MOSCOW, February 22 (RIA Novosti) - Police have conducted searches as part of an investigation into alleged fraud at a satellite communications company, the Interior Ministry's Moscow branch said on Friday, but did not give further details.
Former executives of the Gonets company, which is part of the federal Glonass satnav program, are suspected of abuse of office and misusing funds, the ministry said
Investigators suspect former Gonets managers paid over 9.5 million rubles (about $300,000) under contracts that were never implemented, the ministry said.
Earlier media reports said Gonets' former chief Alexander Galkevich, who stepped down in 2011, was detained on suspicion of embezzling 350 million rubles when buying satellite system components.
Gonets current president Dmitry Bakanov said on Friday investigators are not looking into the company's current management at present.
“There has been no evidence [of abuse] under the new leadership,” Bakanov said, adding there have been comprehensive checks at all levels.
In November the chief designer of Russia’s controversial Glonass satellite navigation system, Yury Urlichich, was fired from his job.
Russia’s rival to GPS, Glonass was the center of a fraud allegation last year when with the Interior Ministry accusing unnamed Glonass officials of embezzling 6.5 billion rubles ($200 million) of the program’s funds. The probe into Glonass was backed at the time by the head of the Kremlin administration, Sergei Ivanov, an ex-defense minister and rumored ally of Deputy Prime Minister Dmitry Rogozin, who heads up Russia's arms industry, who said the investigation into Glonass-related fraud had been ongoing since 2010.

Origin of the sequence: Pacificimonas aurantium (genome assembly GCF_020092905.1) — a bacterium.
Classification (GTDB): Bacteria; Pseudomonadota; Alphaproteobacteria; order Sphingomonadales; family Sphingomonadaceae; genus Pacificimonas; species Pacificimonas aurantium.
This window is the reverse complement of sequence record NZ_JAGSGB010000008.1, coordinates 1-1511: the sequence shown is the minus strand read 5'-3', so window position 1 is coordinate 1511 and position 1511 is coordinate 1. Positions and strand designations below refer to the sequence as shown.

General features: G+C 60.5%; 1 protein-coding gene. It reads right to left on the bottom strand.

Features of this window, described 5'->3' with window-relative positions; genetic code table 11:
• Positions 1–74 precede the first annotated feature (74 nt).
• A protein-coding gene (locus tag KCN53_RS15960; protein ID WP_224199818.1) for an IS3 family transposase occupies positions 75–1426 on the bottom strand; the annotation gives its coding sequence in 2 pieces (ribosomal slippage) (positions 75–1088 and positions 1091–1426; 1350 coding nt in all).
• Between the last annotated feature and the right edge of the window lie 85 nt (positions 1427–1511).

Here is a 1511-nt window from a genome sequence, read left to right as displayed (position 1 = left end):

The Interior Ministry announced in November a criminal case had been opened against several senior officials at the Russian Space Systems company who are suspected of involvement in a number of fraudulent schemes during the development of the Glonass system, involving an alleged embezzlement of 6.5 billion rubles ($206 mln). The Interior Ministry said at the time a probe into this “complicated case” started more than two years ago and led to the discovery of a subcontractor firm that is believed to be the main conduit of embezzled funds. The scheme also involved a number of fly-by-night firms.
The Glonass program has been in the works since the 1970s, but underwent a radical revamp in 2001. The 24 satellites comprising the system had been put into orbit by 2010, though only after several costly malfunctions and launch failures by carrier rockets. The program has cost 140 billion rubles ($4.4 billion) to implement to date, and its budget for 2012-2020 stands at a further 326 billion rubles ($10 billion).